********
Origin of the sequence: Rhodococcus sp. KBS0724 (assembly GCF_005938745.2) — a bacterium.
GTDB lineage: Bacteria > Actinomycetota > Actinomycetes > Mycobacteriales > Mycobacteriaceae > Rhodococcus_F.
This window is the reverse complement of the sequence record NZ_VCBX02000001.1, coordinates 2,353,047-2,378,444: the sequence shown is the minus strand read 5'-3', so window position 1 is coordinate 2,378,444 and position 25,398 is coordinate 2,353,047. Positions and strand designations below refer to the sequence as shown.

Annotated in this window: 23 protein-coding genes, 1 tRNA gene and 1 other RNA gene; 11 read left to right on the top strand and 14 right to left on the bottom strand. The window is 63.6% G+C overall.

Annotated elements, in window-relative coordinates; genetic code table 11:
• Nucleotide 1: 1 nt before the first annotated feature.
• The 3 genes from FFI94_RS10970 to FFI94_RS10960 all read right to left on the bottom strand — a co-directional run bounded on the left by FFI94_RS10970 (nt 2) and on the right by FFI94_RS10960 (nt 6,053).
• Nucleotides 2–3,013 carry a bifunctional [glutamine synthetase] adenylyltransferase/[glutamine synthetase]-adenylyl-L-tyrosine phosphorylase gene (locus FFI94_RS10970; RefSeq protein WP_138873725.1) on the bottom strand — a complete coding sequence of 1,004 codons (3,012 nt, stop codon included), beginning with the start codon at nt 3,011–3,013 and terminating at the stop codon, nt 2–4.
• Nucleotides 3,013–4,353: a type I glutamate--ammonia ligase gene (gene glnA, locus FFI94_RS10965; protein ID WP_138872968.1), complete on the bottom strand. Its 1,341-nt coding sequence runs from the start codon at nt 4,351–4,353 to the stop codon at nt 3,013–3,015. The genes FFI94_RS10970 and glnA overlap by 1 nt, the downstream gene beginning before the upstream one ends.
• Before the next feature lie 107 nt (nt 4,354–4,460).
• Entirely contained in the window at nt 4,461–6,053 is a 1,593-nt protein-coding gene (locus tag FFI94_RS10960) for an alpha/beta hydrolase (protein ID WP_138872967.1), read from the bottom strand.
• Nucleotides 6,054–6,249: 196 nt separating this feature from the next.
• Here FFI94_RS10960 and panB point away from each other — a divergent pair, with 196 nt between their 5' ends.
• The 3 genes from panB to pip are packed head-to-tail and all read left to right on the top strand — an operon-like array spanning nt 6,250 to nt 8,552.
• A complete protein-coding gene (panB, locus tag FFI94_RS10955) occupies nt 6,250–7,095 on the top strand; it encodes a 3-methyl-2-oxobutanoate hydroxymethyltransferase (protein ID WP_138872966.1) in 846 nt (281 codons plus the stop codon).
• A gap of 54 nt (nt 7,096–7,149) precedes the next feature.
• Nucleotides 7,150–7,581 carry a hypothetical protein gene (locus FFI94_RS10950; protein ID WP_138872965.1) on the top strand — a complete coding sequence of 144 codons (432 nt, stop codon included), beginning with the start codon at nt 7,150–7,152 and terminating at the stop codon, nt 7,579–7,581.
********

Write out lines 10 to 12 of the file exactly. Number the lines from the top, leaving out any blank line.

• Before the next feature lie 107 nt (nt 4,354–4,460).
• Entirely contained in the window at nt 4,461–6,053 is a 1,593-nt protein-coding gene (locus tag FFI94_RS10960) for an alpha/beta hydrolase (protein ID WP_138872967.1), read from the bottom strand.
• Nucleotides 6,054–6,249: 196 nt separating this feature from the next.